And what these ESAs are able to do is to take every single child and say to that parent, “You’ve never been a client of education before, ever. We’ve told you go to your neighborhood school. And even if it’s horrific, even if it’s not working for your child, even if… Name, all of the things. Sorry, it’s what you have.” So talk about an empowering place for families to say, “Guess what? I’ve never been a client of education and now I have X amount of dollars to say what education fits my child. And now I get to pick that.” It’s so empowering for families and allows them to be able to see what that option is for their family and for specifically even each child in that family. And I think it’s an exciting time to be alive in education. And I don’t think there is the real simple answer. I don’t think there will ever be and should never be. And I think we should actually be afraid of any, “Innovation,” that says we are the way if we just could get more, and more, and more, we are the way to teach math.
This curriculum. I see this a lot in a lot of boards and discussion boards, if you will, is families are always looking for, especially homeschool families, the curriculum. What’s the curriculum? And I think we need to be afraid of that. So is what we’re saying is that what innovation is that we’re going to create something new, and then now it’s just the new box that we put everybody in? Is that what we’re looking for? Is that what all this innovation is about is for us to say, “Turns out we just needed a new small box?” No, that’s insanity. Innovation is about being able to find new ways they’re working and the more innovations we can do, the better children’s education will be.
And I think I’m not the person that’s going to be able to help every child in the US, let alone in Tampa, let alone in our neighborhood. I can’t be the only source of good education for children. I need as many people as possible with me so that families can say this was a great option for that child. And this other option was great for that child. And this curriculum worked for that child. And so families can see their need to be able to fit an education to their child. And then ESAs around the country and states are saying, “We’re going to back that up with the money and we’ve not been giving it to your child. We’ve been giving it to a system into a box.” Instead of, that’s fine, you don’t have to use the box, but your money gets to stay in the box. So good luck. I mean-
Mike McShane: Right. Yeah.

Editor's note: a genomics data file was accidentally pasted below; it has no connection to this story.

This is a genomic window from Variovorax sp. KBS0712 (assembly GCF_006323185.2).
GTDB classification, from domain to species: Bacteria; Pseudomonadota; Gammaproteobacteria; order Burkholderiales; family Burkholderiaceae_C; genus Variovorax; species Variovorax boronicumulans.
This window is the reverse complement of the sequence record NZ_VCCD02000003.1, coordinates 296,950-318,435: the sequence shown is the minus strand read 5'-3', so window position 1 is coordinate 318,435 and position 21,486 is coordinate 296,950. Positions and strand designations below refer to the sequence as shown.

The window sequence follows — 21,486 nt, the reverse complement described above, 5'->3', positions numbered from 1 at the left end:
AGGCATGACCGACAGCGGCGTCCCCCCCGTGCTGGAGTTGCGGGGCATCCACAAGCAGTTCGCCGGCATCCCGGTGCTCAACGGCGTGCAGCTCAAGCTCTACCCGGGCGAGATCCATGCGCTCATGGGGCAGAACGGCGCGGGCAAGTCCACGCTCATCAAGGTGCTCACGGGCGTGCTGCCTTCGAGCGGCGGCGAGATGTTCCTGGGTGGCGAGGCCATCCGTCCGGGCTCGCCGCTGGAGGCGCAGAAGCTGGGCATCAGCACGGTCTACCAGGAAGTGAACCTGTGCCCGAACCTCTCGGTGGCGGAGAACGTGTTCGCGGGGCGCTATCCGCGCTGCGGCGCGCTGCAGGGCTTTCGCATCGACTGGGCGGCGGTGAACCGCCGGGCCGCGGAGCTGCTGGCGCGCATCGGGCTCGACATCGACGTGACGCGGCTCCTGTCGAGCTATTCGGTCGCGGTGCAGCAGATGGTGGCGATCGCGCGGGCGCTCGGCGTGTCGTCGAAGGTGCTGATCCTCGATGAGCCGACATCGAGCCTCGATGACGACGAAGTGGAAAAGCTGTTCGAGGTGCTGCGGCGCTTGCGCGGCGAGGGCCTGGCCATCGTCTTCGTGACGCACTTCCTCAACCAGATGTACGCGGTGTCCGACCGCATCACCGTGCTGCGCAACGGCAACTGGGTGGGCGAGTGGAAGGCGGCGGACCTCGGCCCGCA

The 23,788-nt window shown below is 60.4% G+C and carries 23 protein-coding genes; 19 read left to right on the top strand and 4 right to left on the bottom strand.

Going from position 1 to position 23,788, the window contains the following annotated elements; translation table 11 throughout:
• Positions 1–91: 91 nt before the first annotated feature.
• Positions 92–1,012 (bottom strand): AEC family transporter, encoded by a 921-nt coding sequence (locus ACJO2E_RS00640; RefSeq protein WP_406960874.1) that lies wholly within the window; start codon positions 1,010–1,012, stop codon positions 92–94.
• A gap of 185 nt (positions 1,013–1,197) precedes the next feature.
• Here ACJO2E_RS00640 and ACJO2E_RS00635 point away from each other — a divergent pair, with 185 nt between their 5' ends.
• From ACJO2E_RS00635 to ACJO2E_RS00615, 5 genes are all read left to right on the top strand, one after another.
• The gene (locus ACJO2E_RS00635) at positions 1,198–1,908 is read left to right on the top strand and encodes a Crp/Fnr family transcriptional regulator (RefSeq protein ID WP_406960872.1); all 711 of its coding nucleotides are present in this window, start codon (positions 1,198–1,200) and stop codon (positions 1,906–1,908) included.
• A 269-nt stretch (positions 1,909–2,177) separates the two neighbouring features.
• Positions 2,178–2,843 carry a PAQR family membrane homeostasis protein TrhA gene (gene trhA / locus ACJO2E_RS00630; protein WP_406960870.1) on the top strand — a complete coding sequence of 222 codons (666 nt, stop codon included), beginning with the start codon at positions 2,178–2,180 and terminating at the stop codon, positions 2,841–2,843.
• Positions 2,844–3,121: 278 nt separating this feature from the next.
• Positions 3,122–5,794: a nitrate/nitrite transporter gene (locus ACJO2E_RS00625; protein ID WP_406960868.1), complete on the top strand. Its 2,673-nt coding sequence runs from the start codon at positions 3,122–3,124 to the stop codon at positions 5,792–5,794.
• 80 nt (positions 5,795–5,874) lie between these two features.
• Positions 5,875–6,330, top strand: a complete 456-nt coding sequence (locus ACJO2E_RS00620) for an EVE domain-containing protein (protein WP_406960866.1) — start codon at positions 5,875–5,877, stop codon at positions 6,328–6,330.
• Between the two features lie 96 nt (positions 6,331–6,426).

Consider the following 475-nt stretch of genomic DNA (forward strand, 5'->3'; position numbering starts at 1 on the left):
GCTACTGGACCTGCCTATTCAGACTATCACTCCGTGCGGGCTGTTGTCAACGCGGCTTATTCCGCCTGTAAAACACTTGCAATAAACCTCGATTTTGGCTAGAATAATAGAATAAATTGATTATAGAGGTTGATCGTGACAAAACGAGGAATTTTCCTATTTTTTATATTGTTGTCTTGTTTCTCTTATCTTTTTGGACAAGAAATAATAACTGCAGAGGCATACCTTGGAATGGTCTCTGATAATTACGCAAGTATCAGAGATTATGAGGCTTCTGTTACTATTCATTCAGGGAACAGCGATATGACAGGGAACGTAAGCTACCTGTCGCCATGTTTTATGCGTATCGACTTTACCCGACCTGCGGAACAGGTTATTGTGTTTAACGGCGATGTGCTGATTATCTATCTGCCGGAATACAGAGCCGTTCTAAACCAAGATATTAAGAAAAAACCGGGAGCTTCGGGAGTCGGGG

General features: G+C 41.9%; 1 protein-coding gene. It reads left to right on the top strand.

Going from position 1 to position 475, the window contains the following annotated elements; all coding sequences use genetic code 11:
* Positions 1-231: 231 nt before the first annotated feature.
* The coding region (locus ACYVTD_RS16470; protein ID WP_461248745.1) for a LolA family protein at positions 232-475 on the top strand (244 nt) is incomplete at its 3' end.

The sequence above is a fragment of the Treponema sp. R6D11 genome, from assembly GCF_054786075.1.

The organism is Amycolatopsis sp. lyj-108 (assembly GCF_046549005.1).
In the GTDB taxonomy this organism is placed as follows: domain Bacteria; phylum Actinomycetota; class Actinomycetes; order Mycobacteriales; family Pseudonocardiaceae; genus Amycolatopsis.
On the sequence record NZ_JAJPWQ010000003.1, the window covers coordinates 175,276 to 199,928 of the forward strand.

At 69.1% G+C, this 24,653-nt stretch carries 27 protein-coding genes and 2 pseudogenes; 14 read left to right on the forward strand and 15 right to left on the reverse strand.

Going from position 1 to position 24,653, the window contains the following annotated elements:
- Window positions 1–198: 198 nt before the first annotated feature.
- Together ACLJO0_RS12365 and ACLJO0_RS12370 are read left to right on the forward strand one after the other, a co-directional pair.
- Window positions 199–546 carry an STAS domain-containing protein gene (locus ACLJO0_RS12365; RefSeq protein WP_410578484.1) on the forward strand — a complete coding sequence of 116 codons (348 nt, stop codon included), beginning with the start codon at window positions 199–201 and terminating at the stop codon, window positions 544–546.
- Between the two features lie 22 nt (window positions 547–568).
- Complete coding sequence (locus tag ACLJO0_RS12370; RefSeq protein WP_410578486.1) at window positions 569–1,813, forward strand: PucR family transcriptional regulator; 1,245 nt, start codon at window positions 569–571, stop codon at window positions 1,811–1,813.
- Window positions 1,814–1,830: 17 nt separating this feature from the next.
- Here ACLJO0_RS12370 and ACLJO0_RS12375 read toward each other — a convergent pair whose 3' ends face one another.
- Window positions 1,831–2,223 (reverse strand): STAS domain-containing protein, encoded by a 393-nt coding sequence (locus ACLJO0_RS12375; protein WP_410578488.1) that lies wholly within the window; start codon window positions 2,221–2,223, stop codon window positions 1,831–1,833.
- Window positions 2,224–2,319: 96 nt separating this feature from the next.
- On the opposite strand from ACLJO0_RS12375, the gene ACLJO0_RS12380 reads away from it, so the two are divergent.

Marissa Hess: And then now it’s like this is a revelatory concept that maybe we would say maybe the money was supposed to be for the child. And so I’m excited because I’m in the state of Florida. In the state of Florida this week, that’s on the docket.
Mike McShane: Yeah. This is what I was going to ask you about is like you’re located in Florida, which is I think is seen as very much a kind of hotbed for this. You’ve mentioned the ESAs, Florida has an ESA program. I would be interested like the degree to which you already participate in these programs, what you think the strengths of them are, how could they maybe be improved? Yeah, just that kind of public policy context in which you operate?
Marissa Hess: Yeah, there’s a lot of public policy that’s in flux right now in the state of Florida, and it’s extremely exciting to me. It’s something… One of the bills came out, it’s 50 pages. I’d like to hope that’s not true, but you can believe in the first 24 hours, I’d read through it twice, all 50 pages. And then I’m sitting here looking at these notes on it, 16 pages and I’ve read it three times in the next 24 hours. I want to see what this is and how it affects businesses like mine, because we’re not a school. And so I would say Florida has been a hotbed. And Florida was an early adapter in kind of the ESA type program with charter schools at least that was early in the state of Florida. But then on top of that though, we have a wonderful scholarship program, a family empowerment scholarship.
But if you look at for instance, for homeschoolers, that’s really the bulk of my clientele or families who are homeschooling. Although I will say, we have now a niche market that’s come to us of people pulling their kids out of public school and some private schools at the end of the day or a little bit early. And they’re bringing them multiple times a week to us to get that last part of our core session that goes until 3:30 in the afternoon. And so the kids will get out at 2:00 from the public school, and their parents twice a week are bringing them at the end of the day to do another hour of literacy support. And so we do have a clientele that’s growing, that’s a trend that I’m seeing, which is a whole other subject. So I’ll stick on the ESAs. But we’re seeing that a lot.